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Lehigh County Executive Tom Muller Delivers State of the County Address

By Colin McEvoy on February 18, 2016

More than 100 people attended Lehigh County Executive Tom Muller’s State of the County address this morning, held at DeSales University in Upper Saucon Township.

“We have a financially strong county, rich in resources, rich in opportunities,” Muller said. “But those opportunities can only be realized if we work together. We can be better together.”

The event was hosted by the Lehigh County Economic Development Corporation (LVEDC).

Muller said the economic picture for the county is good. The county tax rate is less than 1 percent above where it was 25 years ago, he said, and taxes on a median home in Lehigh County are more than 40 percent less than those of a median home in either of its neighboring counties.

“Economically, things are on an upswing,” he said. “Unemployment continues to drop, the real estate market has strengthened, and companies and developers continue to focus on our county.”

In Lehigh County, the tax bill for the median home is $723.49, compared to $1,251.39 in Northampton County, and $1,257.32 in Berks County, Muller said. The county tax bill amounts to 1.32 percent of average resident’s household income, compared to 2.08 percent in Northampton and 2.25 percent in Berks County.

Lehigh County entered both 2014 and 2015 with budget deficits, Muller said, and eliminated them by finding ways to improve efficiencies and refinance debt. As a result, county personnel has dropped in each of the last seven years, and is now below where it was in 1988.

At the same time, Muller said the county has added staff to critical public safety areas, such as central booking, the regional crime center, the digital forensics lab, the coroner’s medico-legal center, and the ballistics lab.

Muller acknowledged challenges facing the county moving forward, including eliminating a $6.5 million 2016 budget deficit, meeting pension obligations after a down-market year, positively concluding open union negotiations, and maintaining county services as Harrisburg “continues to bumble with a state budget.”

“Despite all the positives, there are issues of concern,” he said.

Muller also discussed several major Lehigh County projects, including Hamilton Crossings, a $140 million, 565,000-square-foot retail complex in Lower Macungie Township. After more than six years in the making, the Goldenberg Group broke ground on the project in May.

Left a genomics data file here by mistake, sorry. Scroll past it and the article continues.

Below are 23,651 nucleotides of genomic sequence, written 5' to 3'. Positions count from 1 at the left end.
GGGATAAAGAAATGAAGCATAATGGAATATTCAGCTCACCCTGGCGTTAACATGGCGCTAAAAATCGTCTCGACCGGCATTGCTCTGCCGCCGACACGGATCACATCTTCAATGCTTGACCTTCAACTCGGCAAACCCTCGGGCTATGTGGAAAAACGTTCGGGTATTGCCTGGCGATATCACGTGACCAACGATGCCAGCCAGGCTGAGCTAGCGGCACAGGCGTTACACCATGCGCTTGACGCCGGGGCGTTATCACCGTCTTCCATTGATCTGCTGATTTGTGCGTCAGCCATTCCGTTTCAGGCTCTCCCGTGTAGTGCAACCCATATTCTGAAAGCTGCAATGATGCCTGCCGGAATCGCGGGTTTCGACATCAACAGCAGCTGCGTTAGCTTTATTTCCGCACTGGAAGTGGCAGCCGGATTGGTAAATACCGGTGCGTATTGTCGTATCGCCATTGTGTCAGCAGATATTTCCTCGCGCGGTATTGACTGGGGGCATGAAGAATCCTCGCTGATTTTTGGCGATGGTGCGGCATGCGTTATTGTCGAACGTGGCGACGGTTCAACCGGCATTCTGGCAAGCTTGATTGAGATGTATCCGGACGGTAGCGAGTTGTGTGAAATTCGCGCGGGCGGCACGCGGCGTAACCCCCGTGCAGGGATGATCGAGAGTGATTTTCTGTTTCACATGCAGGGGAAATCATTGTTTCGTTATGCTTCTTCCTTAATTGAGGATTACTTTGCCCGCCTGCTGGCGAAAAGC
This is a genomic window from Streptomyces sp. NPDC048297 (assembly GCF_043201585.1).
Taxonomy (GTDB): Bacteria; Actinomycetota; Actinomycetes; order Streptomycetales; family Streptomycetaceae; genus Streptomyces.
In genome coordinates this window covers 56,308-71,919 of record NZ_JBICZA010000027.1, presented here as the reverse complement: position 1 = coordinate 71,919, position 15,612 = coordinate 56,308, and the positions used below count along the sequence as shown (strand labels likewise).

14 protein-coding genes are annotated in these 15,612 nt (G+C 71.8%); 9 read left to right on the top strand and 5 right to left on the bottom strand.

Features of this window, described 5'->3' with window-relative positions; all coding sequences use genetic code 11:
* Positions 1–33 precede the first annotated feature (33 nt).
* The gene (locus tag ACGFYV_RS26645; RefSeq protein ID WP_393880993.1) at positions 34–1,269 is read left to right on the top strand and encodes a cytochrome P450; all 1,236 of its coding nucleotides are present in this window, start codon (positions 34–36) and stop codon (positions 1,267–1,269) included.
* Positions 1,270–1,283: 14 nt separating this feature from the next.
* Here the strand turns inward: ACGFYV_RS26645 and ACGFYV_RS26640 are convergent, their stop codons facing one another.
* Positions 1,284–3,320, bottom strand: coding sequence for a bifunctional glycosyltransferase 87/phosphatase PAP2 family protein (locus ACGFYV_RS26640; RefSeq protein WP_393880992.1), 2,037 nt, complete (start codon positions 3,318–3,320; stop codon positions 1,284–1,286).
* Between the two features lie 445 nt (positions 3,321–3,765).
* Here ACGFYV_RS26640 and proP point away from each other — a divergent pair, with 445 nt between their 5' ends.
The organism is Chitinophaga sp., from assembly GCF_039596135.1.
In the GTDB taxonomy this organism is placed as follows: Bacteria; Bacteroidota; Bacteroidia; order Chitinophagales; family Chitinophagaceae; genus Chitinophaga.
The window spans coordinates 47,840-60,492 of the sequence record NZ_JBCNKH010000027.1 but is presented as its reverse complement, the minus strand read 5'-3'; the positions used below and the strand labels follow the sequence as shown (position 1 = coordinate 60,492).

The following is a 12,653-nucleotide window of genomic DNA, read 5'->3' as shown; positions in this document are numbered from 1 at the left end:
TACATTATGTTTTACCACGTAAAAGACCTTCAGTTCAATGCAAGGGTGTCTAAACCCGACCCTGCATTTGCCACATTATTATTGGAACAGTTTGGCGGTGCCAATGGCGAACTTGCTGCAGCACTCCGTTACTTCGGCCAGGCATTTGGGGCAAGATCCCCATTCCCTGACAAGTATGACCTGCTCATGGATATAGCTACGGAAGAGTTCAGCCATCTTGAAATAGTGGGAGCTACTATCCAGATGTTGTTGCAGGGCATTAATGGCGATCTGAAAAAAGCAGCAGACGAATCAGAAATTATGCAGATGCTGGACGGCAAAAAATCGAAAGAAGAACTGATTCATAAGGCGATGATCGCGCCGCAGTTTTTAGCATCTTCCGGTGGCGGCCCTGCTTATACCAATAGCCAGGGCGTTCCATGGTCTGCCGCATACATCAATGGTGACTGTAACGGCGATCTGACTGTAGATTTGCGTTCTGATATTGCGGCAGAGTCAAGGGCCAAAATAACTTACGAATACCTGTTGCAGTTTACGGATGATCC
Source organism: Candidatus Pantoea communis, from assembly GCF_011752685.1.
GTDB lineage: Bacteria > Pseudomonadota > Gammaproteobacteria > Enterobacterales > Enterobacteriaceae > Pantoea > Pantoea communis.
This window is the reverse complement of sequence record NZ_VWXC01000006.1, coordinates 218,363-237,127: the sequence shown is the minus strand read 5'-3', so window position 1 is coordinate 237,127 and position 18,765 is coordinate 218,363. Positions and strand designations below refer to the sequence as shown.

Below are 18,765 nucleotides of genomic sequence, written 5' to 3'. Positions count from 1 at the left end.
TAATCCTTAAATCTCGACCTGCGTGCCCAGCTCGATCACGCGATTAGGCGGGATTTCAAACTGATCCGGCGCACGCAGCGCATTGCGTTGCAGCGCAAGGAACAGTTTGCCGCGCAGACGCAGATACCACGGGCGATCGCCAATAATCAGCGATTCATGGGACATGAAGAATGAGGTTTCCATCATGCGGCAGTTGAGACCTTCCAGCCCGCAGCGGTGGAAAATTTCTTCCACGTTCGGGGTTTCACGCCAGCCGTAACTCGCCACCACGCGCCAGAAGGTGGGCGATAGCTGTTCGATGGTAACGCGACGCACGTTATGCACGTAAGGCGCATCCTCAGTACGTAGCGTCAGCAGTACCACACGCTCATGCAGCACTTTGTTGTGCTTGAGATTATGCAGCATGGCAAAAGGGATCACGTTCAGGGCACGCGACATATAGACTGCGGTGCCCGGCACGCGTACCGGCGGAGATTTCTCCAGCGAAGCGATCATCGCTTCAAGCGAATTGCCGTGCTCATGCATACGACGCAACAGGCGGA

The three anchor tenants – Target, Whole Foods, and Costco – are expected to open by mid-summer, with other tenants opening up by early fall, Muller. The complex is now 96 percent leased, he said, and has already generated almost $1 million in tax revenue.

Muller also weighed in on the planned redevelopment of Martin Tower in west Bethlehem, which the city is seeking to rezone to allow a mix of uses and make it easier to demolish the former Bethlehem Steel headquarters. Some downtown city merchants oppose those plans, fearing it will threaten their businesses.

“Those concerns are understandable, but in my opinion those concerns underestimate the strength of those businesses, the strength they’ve created over the years,” Muller said. “I support what those elected officials are trying to do at the Martin Tower site.”

Muller also said cost reduction efforts at the Cedarbrook Nursing Home in South Whitehall Township have brought the financial situation “well under control” while also maintaining its four-star rating. He added that legislation pending before Harrisburg could positively affect county nursing home funding and bring Cedarbrook’s finances to “a break-even point or maybe even better.”

But he said the county government must reach agreement on improvements to the Cedarbrook building: specifically, whether it should be renovated or rebuilt. That decision should be reached mid-year, Muller said, so the county can take advantage of its strong bond ratings to handle whatever borrowing is necessary.

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